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Join the navy. See the world.
"I don't think they meant the sandboxes I've been playing in." John Sloane had met and helped a lot of great people around the world. He'd been to several cool cities, nice ports and seen a lot of water. But he never wanted to see most of the places his unit had been deployed again- even in the news.
Back in Texas. Right back where he'd started wasn't exactly what he'd had in mind when he was eighteen. But right now he didn't care about choices or destinations. He just wanted information on his dad.
He'd returned from a training exercise and was told that his father had suffered a major stroke. When he couldn't reach the house or his dad, he'd called the police station with no luck. They'd refused to help.
From the message, he knew that his father was alive and at the ranch. He'd arranged extended leave and a ticket back to his hometown. Taking as much time off as he wanted wasn't a problem. He had a lot stored up. He wanted to be here as long as needed to get his father back on his feet. The only objective so far was to get home.
Two hours in triple-digit heat with the rental's AC whacked-out had added to his building frustration. He was sailing blind with no information, since his brother hadn't returned his calls and the home phone seemed to be out of order.
If John was being honest-no sense lying to himself- he hadn't been the most dependable brother. Or the most communicative. Since they'd learned to open their mouths, Brian had been the twin to tell the world what they needed. Brian had been the responsible one keeping him out of trouble, right up to his last words to him, "Leave and never look back."
That was exactly what he'd done.
John had followed through on his promise, joined the navy, left the ranch and had never come back.
In the navy, he wasn't Brian's twin or Johnny Junior or the baby. He'd quickly risen to chief petty officer and was the man you went to with a problem. He was the guy who got things done. Action, not words.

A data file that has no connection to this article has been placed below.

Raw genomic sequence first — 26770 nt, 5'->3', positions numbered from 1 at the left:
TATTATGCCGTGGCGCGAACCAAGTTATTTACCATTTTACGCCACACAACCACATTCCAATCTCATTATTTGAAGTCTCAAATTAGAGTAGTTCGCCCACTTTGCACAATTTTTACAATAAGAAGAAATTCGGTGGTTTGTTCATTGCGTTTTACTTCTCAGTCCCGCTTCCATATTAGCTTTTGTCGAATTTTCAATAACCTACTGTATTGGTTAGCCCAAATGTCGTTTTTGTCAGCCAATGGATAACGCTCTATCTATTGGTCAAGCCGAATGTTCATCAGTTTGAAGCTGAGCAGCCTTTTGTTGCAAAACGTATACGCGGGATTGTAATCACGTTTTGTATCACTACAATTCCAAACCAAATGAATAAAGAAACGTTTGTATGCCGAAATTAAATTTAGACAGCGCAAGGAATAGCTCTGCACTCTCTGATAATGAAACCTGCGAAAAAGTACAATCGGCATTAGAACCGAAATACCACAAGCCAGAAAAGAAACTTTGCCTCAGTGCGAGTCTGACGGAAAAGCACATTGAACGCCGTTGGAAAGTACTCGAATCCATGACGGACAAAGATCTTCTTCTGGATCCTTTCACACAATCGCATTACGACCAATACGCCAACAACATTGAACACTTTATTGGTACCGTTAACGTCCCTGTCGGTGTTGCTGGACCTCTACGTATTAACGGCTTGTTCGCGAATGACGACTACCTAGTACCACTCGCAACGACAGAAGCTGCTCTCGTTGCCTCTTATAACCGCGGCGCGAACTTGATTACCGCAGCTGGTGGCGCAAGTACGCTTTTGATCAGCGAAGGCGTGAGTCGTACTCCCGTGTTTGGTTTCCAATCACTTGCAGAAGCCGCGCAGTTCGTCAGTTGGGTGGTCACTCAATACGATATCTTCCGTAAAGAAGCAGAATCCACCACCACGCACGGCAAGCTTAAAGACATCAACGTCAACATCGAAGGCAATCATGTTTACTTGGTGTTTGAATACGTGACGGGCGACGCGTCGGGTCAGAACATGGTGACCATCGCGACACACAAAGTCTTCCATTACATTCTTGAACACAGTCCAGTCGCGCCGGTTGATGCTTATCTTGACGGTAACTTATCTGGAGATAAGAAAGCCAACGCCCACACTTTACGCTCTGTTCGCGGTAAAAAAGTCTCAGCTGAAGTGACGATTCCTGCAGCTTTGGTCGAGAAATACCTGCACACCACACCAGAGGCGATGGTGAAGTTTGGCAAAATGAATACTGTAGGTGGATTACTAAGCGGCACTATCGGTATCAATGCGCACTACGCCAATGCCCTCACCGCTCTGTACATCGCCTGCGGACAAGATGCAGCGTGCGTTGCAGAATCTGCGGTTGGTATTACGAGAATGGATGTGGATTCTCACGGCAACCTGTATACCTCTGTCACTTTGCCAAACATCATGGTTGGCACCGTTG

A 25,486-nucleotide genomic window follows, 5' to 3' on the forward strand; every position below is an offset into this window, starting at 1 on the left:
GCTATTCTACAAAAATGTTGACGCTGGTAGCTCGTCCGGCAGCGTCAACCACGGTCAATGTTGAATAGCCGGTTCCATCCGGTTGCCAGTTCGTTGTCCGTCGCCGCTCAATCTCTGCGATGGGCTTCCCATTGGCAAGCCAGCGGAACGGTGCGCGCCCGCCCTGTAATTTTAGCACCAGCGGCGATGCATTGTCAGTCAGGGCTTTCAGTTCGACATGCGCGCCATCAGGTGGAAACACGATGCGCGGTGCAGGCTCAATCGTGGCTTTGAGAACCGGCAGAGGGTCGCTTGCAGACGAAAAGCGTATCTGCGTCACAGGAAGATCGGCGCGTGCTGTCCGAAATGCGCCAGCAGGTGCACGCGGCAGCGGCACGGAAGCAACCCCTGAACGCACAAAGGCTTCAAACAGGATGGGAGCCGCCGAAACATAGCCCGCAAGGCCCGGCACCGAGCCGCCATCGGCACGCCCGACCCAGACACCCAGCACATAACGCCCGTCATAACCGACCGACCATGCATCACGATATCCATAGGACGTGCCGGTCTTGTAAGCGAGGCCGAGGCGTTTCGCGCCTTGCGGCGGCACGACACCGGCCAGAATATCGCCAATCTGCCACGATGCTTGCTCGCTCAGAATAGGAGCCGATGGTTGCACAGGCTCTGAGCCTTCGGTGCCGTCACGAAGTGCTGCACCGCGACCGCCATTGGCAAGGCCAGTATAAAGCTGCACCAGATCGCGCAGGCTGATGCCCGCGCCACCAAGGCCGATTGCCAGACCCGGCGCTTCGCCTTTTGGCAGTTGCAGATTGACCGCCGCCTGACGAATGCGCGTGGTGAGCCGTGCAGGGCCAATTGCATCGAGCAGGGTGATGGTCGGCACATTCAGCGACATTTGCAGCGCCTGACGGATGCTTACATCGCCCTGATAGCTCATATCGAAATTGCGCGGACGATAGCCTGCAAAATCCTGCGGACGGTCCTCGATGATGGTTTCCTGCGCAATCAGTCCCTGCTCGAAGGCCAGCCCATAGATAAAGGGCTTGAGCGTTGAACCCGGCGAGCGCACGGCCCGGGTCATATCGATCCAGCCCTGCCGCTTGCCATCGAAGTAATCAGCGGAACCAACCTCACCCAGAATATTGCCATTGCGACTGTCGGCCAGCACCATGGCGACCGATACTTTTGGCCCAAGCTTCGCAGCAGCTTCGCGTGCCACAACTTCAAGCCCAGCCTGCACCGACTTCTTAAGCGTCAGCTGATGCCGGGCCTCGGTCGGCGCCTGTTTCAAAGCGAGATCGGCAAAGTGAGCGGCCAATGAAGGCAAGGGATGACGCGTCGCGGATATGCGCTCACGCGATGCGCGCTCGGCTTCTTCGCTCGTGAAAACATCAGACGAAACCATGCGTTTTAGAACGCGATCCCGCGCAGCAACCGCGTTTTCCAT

Then things changed. Promotions after online classes and a college degree. Instead of solving the problems, he followed orders. Now a lieutenant, he was the man responsible if someone got shot. A man who'd been doing too much thinking recently.
Texas? California? Navy? Private sector? Which road should just simple John choose? Too much thinking . Right now he would help his dad, work the horses and maybe-just maybe-reconnect with his brother. That was the mission.
Deciding his future could wait.
His hometown was just ahead, and suddenly he didn't feel so confident. Since that short good riddance right after graduation, he hadn't seen or spoken to Brian. John hadn't seen his father in almost three years. How would the town see him now? Who would he be after twelve years? The man he'd become, or the kid the town remembered?
Aubrey looked like a busy small town instead of the bus-stop intersection with one red light he'd left. Lots of changes, and yet the most familiar thing in the world to him. He knew what stool old man Searcy would be sitting on for his lunch at the café, and he knew who would be serving him his blue-plate special. His stomach growled, emphasizing his lack of lunch. Another ten minutes and he'd be home. Home.
The word felt good. He'd stay, help his dad around the ranch, work with his back instead of a weapon. He'd welcome every minute of mind-numbing grunt labor. And somehow he'd figure out what to do with the rest of his life.
He raised a finger off the steering wheel, acknowledging those driving past. A friendly custom in north Texas, like tipping your hat. Or at least it used to be. People stared at him and quickly looked away when he caught their eye. He drove through his little town, now full of fast-food restaurants and an outdoor mini shopping mall. He turned off the main road, took the familiar turns and passed the mailbox-faded with one of the letters missing from his father's name.
Parked on the side of the driveway was a cherry-red Camaro. A car he knew inside and out. The car had always hummed perfection. Mark Miller had won many drag races with that engine. When Mark had left for the army, John had tried to buy it from Mr. Miller many times. He slowed as the driver-obviously waiting on him-opened the door of the car he'd wanted throughout his teenage years. His tires crunched on the gravel as he pulled to a stop.
"Wow." The word slipped from his brain to his mouth.
"You still haven't gotten over this car?" the woman said, caressing the hood with long strokes.
Thankfully, she thought he was gawking at the muscle car. The vehicle was a nice backdrop to the curvy medium-height babe with long wavy dark brown hair and eyes hidden behind aviator shades. Dressed in old worn jeans that hugged her hips and a tank top that hugged everything else, he couldn't focus on the car if he wanted to.
And he really didn't want to. If he had air-conditioning, he would have cranked it to high. Instead, the sweat beaded on his forehead. He grabbed the button-up shirt he'd tossed on the seat next to him to wipe his face.